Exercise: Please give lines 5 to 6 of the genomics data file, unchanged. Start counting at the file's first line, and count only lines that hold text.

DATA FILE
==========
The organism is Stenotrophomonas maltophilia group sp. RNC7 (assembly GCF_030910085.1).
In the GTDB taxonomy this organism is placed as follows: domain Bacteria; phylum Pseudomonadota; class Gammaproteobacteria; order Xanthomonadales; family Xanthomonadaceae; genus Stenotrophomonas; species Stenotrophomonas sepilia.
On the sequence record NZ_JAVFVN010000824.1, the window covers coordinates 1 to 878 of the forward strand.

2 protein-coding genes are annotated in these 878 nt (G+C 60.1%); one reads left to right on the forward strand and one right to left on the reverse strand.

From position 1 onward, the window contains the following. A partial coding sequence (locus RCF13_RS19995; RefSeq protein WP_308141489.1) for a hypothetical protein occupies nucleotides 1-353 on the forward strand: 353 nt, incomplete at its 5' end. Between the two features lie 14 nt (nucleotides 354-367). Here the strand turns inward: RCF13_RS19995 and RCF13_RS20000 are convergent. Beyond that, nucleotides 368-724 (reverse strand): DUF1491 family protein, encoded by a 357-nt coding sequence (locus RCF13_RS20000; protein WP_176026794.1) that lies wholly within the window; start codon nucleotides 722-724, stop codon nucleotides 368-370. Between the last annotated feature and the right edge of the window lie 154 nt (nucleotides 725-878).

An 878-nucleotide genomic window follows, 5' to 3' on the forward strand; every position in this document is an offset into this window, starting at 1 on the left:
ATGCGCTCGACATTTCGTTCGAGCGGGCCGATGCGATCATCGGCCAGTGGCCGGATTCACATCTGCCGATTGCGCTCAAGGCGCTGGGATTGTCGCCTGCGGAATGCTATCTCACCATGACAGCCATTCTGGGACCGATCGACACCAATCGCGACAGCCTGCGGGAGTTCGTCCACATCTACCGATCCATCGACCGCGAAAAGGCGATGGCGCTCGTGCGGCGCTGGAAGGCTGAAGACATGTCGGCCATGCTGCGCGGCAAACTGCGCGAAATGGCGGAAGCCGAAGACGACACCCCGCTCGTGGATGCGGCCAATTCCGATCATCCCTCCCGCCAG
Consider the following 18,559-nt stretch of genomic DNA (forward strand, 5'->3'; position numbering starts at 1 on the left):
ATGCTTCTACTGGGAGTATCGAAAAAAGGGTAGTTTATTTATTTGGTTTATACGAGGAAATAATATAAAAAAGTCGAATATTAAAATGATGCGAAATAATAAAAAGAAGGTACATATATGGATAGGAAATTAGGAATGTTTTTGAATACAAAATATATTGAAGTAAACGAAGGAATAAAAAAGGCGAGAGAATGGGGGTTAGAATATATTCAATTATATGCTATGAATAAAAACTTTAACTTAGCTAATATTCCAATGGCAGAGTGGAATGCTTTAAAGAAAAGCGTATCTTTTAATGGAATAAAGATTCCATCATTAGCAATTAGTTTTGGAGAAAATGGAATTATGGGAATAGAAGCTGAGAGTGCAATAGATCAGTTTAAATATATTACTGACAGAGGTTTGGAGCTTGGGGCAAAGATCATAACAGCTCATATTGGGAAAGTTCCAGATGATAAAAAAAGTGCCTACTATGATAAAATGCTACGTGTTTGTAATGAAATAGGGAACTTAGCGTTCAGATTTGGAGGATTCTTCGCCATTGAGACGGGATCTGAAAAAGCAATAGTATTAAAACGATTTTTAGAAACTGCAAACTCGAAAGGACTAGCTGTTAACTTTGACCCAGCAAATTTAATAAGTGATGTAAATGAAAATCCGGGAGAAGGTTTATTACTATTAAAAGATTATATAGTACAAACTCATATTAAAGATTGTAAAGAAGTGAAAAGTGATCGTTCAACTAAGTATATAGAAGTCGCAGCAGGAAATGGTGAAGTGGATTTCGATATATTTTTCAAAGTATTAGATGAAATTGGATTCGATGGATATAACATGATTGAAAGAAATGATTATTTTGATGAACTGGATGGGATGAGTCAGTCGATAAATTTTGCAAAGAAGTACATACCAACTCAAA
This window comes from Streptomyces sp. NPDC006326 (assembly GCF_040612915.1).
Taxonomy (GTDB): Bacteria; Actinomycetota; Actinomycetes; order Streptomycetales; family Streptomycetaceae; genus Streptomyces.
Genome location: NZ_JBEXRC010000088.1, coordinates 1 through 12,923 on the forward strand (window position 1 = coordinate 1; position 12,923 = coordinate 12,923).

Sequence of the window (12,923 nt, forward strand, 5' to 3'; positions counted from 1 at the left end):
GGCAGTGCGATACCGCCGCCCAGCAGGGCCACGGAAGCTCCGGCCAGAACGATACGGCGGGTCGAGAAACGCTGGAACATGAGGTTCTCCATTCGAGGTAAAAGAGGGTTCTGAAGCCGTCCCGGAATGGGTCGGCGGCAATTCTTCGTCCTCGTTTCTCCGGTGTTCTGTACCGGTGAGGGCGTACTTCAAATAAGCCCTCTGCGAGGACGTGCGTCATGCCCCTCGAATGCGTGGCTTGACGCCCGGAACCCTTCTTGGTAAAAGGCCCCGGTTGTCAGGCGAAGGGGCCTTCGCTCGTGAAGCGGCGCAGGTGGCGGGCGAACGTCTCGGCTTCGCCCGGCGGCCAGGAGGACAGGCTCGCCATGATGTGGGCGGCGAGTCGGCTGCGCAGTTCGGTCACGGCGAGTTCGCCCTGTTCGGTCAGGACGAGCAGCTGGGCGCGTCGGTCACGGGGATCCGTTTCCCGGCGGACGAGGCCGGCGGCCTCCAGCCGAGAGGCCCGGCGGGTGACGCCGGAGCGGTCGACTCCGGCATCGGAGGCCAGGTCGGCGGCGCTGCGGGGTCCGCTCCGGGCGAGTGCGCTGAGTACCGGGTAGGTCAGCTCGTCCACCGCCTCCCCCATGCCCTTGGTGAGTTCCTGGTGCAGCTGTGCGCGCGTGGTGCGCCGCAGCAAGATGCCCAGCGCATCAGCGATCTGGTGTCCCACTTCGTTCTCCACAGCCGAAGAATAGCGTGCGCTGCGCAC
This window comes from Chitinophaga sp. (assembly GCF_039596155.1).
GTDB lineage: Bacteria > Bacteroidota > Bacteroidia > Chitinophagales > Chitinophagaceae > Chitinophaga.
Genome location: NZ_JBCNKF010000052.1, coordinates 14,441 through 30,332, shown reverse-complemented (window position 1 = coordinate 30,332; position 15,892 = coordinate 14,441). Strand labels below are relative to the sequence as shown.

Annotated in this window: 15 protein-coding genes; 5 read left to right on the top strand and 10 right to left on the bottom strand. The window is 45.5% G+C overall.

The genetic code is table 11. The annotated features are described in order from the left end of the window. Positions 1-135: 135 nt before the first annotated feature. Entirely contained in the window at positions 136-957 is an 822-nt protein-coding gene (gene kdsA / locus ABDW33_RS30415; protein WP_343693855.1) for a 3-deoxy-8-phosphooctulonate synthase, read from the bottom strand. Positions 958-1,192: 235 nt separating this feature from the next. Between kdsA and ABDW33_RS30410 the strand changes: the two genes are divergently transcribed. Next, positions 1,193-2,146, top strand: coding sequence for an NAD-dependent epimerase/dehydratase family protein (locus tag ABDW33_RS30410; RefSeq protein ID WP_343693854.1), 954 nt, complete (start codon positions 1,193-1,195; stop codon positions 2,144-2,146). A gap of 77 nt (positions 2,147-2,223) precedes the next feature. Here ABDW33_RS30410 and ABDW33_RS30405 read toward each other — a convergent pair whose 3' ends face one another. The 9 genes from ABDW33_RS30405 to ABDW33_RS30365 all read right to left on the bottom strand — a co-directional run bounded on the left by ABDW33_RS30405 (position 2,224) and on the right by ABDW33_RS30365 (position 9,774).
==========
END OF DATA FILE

From position 1 onward, the window contains the following. A partial coding sequence (locus RCF13_RS19995; RefSeq protein WP_308141489.1) for a hypothetical protein occupies nucleotides 1-353 on the forward strand: 353 nt, incomplete at its 5' end. Between the two features lie 14 nt (nucleotides 354-367). Here the strand turns inward: RCF13_RS19995 and RCF13_RS20000 are convergent. Beyond that, nucleotides 368-724 (reverse strand): DUF1491 family protein, encoded by a 357-nt coding sequence (locus RCF13_RS20000; protein WP_176026794.1) that lies wholly within the window; start codon nucleotides 722-724, stop codon nucleotides 368-370. Between the last annotated feature and the right edge of the window lie 154 nt (nucleotides 725-878).

An 878-nucleotide genomic window follows, 5' to 3' on the forward strand; every position in this document is an offset into this window, starting at 1 on the left: